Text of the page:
JA/BC: Not being as lucky as a couple of the schools that have trails in their back yards, we take a school bus over to Forest Meadows a couple of times a week for a four-mile run. Tuesdays we do speed work on the track. Thursdays we use several different measured road courses (3-4 miles each) from our campus. Fridays are usually reserved for games like Ultimate Frisbee and Sharks and Minnows that provide a workout but are a fun diversion from the usual training runs.
DAY: How many kids stuck it out? What kind of progress did you see them make?
JA/BC: All but one runner hung in there with us throughout the season. The progress was tremendous, so it was really fun to track. We watched runners who couldn’t go more than a mile at the beginning of the season take as much as 10 minutes off their 5K times by the end. We also tracked the progress of those who had returned from last season, and the strength, maturity, and thus improvement that one year provides is amazing!
DAY: What was the most challenging part of the job?
JA: Constantly reiterating the fact that we are a young team, so that coming in low in the rankings would not discourage our runners from doing their best. Young people like to win, and it was hard to get through to them that they were a bit unevenly matched with their competition.
BC: Figuring out which “whines” were real issues and which were just non-motivated individuals needing an extra push.
DAY: The most rewarding?
JA/BC: Watching as our team members and even their families caught “the running bug” as we shared our love of the sport. Seeing them run harder and faster as they realized their successes, and watching them run PR (personal record) after PR at XC meets. And, of course, having both the girls’ and boys’ teams qualify for and run in the regional meet!
DAY: Is there a success story that rises above the rest?
JA/BC: Several, actually, as one of our runners lost 30 extra pounds and gained great self-respect, while others who originally weren’t sure they’d ever be able to go the distance in a race scored for our team at both the district and regional meets. Of course, having my own daughter run and improve as much as she has is a huge success story!
DAY: What was the high point of the year?
JA/BC: I think we speak for everyone, parents and runners alike, when we say that qualifying for regionals was the highest of many high points throughout the season. Both qualifying teams were comprised predominantly of sixth and seventh graders, with one eighth grader and one tenth grader on the boys’ team; consequently, we were running against mostly bigger, older kids and that made the victories all the sweeter!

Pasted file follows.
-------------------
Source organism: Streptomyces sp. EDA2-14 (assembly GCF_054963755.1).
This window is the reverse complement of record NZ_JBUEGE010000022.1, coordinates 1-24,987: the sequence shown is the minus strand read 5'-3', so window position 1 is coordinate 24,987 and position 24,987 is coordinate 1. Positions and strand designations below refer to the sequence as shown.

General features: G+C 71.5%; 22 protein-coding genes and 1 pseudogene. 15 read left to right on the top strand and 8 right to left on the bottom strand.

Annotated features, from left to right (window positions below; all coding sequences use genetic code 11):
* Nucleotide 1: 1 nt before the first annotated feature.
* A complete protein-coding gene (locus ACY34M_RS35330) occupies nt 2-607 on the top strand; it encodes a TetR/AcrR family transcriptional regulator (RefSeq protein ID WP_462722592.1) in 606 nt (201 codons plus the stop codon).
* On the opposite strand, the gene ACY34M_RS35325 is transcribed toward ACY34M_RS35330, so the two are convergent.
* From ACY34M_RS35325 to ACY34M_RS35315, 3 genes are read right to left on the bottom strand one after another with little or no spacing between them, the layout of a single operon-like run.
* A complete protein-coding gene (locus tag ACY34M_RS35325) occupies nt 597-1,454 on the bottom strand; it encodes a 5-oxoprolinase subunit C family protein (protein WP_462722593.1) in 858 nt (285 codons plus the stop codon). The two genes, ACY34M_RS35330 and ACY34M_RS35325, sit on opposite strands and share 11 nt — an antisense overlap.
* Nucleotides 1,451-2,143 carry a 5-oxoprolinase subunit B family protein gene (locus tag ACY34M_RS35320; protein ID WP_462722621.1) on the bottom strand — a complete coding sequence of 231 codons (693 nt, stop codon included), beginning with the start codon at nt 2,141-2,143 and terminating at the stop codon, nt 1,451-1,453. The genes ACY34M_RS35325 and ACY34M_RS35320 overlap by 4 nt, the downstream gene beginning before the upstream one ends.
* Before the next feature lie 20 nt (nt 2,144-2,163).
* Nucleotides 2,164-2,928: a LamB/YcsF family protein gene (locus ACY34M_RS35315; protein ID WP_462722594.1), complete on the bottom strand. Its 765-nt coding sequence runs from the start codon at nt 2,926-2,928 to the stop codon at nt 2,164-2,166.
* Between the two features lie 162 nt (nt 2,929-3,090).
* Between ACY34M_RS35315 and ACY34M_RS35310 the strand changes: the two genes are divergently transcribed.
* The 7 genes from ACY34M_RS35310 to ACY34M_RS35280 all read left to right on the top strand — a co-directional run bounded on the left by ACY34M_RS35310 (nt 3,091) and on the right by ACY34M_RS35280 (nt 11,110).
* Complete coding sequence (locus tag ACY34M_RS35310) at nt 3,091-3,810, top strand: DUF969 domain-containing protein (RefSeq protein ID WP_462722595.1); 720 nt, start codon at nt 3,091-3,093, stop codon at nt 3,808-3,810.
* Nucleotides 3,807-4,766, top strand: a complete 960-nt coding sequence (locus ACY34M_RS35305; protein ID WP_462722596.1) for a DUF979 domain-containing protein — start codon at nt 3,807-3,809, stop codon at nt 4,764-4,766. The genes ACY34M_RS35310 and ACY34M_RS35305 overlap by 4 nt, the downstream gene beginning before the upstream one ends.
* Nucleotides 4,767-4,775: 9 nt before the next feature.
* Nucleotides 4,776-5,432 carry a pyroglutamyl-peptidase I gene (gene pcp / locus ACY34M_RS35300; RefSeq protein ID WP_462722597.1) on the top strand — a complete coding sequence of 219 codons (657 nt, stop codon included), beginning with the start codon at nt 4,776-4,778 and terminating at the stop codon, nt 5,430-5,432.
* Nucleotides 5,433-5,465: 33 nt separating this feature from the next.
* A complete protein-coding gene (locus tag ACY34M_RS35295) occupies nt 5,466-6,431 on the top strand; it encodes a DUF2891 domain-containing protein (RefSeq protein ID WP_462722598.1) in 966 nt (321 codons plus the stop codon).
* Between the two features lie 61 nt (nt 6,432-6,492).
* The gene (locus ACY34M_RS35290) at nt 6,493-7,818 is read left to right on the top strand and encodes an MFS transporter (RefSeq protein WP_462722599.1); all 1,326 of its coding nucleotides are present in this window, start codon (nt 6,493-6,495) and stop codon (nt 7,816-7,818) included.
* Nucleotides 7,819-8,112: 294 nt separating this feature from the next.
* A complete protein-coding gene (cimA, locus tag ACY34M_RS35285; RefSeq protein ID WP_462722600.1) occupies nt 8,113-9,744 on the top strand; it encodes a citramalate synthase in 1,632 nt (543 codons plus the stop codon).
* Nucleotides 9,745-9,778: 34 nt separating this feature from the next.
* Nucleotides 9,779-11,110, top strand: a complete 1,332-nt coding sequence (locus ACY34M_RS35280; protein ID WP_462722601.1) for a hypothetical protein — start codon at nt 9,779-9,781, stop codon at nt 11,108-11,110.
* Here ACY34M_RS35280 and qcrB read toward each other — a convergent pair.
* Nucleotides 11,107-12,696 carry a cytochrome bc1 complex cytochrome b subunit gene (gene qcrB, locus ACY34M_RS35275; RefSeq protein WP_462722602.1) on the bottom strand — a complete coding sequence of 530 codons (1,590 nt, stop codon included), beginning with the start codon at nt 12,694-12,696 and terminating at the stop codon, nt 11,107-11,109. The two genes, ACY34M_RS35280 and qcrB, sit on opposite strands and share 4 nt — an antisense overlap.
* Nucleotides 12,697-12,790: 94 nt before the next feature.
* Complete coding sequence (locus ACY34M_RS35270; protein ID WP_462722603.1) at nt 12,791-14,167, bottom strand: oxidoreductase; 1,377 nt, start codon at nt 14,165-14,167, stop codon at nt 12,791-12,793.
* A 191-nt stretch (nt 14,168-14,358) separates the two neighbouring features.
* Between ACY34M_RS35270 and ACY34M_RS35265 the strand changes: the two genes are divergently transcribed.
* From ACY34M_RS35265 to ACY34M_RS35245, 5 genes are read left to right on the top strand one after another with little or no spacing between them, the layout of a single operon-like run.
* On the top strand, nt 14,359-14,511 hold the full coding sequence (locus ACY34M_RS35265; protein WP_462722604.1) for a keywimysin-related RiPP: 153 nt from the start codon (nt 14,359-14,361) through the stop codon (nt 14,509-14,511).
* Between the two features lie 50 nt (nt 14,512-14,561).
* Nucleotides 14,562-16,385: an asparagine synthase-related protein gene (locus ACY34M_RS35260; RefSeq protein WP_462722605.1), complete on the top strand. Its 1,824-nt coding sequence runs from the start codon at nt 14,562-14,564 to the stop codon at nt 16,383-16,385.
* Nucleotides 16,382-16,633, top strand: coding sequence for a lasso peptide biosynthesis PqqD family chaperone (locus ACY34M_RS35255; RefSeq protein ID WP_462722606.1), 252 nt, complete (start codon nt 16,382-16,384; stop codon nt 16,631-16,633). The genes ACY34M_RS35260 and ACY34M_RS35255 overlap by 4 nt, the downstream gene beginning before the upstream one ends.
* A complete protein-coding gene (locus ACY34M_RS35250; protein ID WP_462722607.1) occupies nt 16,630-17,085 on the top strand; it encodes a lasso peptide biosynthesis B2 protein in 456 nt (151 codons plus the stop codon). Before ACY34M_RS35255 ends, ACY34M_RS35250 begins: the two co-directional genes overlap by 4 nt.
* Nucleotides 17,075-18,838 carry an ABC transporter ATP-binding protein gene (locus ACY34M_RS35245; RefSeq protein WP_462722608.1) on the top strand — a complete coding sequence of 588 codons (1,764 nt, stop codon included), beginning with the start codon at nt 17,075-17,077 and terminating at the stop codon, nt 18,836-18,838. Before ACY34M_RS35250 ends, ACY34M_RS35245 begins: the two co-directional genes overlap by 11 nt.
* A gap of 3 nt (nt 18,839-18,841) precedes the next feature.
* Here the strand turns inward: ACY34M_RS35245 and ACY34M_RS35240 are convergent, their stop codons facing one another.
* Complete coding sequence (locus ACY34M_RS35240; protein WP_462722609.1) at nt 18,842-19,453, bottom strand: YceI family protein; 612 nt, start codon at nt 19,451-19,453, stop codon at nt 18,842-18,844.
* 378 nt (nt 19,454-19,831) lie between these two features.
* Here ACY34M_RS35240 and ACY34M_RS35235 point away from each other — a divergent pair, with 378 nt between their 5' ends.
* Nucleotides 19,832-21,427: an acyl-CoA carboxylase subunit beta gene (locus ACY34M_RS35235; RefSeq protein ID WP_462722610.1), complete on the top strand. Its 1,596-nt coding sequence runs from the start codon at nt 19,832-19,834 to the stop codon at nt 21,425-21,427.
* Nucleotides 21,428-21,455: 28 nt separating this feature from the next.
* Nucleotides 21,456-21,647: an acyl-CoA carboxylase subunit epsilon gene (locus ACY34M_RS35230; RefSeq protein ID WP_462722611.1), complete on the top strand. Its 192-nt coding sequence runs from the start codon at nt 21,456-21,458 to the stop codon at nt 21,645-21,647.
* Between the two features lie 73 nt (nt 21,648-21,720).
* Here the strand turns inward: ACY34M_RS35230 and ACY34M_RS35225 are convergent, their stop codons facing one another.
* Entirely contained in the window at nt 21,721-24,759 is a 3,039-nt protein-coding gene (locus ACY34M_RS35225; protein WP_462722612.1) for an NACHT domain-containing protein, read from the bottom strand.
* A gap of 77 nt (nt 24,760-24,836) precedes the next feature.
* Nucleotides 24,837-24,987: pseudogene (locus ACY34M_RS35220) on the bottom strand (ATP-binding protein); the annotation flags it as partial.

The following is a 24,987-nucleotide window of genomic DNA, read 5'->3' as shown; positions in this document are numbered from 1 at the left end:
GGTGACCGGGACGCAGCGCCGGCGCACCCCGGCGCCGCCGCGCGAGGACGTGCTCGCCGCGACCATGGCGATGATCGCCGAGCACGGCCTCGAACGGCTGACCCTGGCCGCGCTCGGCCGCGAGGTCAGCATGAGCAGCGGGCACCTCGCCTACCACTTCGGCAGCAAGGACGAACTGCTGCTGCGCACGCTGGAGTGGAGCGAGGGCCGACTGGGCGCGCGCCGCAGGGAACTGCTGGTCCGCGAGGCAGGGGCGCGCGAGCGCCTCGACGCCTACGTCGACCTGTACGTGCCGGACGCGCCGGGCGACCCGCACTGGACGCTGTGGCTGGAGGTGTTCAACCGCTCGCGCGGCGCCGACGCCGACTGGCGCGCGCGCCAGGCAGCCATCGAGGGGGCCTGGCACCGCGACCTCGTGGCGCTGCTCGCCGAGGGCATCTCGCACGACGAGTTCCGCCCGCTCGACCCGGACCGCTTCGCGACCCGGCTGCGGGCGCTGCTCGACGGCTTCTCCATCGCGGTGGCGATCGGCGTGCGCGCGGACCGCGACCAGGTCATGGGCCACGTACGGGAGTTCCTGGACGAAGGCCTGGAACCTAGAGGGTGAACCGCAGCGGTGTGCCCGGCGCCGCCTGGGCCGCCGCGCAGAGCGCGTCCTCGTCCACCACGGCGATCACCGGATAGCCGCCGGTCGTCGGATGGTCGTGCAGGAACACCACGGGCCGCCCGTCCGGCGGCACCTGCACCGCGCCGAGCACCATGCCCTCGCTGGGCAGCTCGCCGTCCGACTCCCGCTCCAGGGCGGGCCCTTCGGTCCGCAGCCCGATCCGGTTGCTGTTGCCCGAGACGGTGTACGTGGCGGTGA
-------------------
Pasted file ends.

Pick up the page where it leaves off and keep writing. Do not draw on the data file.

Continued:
DAY: What is the forecast for the future?
JA/BC: The sky’s the limit! One of the best things about having a young team is the fact that it can be built into a mature, winning team! If these young runners stick with the program for the next several years, we should easily qualify for (and win!) the state meet! We have a sixth grader right now who runs times that are comparable to Ryan Deak’s when Ryan was 11 years old, so we’re just hoping we can keep everyone interested and uninjured for the duration.
DAY: If a GWTC member reads this and is motivated to start a program or help out with one, what advice would you offer?
JA: The best person to talk to about that would be GWTC member Christy Carson, who was a wonderful help to us throughout the season, “sweeping” at Forest Meadows to be sure nobody got left behind or lost, and helping me coach at meets. The most important thing is to stay positive, give advice that you yourself would follow, admit mistakes and correct them, keep things fun, and pray for wonderful support from friends and team parents like Brian and I had this season! So many Gulf Winds members helped us in so many ways, from simply offering positive feedback and moral support, to physically working at the varsity meet NFC hosted in September, to helping us financially through the Chenoweth Fund.
Thank you, Gulf Winds Track Club!